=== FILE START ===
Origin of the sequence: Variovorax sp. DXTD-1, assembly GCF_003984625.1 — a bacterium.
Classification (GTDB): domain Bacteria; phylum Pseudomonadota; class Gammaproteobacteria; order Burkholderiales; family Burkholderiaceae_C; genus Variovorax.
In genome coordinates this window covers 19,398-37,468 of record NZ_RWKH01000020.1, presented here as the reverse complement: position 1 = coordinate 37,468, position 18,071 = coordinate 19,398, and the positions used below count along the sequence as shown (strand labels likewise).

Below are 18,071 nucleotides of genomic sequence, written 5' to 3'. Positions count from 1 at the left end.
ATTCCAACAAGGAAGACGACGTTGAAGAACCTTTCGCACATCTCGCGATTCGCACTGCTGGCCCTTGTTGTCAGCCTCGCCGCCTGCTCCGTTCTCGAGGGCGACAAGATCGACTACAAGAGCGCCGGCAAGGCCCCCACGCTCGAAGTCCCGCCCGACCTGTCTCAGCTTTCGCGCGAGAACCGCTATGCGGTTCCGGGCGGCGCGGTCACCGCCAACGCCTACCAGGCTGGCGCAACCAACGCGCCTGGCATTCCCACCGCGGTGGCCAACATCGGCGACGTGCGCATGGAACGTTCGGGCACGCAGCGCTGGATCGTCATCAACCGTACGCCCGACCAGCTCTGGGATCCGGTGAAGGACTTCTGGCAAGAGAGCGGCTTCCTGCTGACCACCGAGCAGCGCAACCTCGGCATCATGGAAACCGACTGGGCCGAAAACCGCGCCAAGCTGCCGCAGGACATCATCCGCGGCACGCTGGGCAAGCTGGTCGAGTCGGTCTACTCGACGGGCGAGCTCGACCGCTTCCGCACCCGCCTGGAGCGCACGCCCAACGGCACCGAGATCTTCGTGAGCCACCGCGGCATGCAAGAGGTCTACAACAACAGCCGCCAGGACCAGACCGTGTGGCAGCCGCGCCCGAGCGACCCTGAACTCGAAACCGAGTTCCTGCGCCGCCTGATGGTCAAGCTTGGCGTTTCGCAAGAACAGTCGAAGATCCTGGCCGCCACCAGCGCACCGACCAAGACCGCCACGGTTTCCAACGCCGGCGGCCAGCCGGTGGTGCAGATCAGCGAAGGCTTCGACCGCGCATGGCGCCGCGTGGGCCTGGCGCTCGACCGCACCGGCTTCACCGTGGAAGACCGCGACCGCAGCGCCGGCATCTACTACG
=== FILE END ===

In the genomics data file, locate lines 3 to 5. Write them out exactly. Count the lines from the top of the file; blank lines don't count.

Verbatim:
In genome coordinates this window covers 19,398-37,468 of record NZ_RWKH01000020.1, presented here as the reverse complement: position 1 = coordinate 37,468, position 18,071 = coordinate 19,398, and the positions used below count along the sequence as shown (strand labels likewise).

Below are 18,071 nucleotides of genomic sequence, written 5' to 3'. Positions count from 1 at the left end.
ATTCCAACAAGGAAGACGACGTTGAAGAACCTTTCGCACATCTCGCGATTCGCACTGCTGGCCCTTGTTGTCAGCCTCGCCGCCTGCTCCGTTCTCGAGGGCGACAAGATCGACTACAAGAGCGCCGGCAAGGCCCCCACGCTCGAAGTCCCGCCCGACCTGTCTCAGCTTTCGCGCGAGAACCGCTATGCGGTTCCGGGCGGCGCGGTCACCGCCAACGCCTACCAGGCTGGCGCAACCAACGCGCCTGGCATTCCCACCGCGGTGGCCAACATCGGCGACGTGCGCATGGAACGTTCGGGCACGCAGCGCTGGATCGTCATCAACCGTACGCCCGACCAGCTCTGGGATCCGGTGAAGGACTTCTGGCAAGAGAGCGGCTTCCTGCTGACCACCGAGCAGCGCAACCTCGGCATCATGGAAACCGACTGGGCCGAAAACCGCGCCAAGCTGCCGCAGGACATCATCCGCGGCACGCTGGGCAAGCTGGTCGAGTCGGTCTACTCGACGGGCGAGCTCGACCGCTTCCGCACCCGCCTGGAGCGCACGCCCAACGGCACCGAGATCTTCGTGAGCCACCGCGGCATGCAAGAGGTCTACAACAACAGCCGCCAGGACCAGACCGTGTGGCAGCCGCGCCCGAGCGACCCTGAACTCGAAACCGAGTTCCTGCGCCGCCTGATGGTCAAGCTTGGCGTTTCGCAAGAACAGTCGAAGATCCTGGCCGCCACCAGCGCACCGACCAAGACCGCCACGGTTTCCAACGCCGGCGGCCAGCCGGTGGTGCAGATCAGCGAAGGCTTCGACCGCGCATGGCGCCGCGTGGGCCTGGCGCTCGACCGCACCGGCTTCACCGTGGAAGACCGCGACCGCAGCGCCGGCATCTACTACG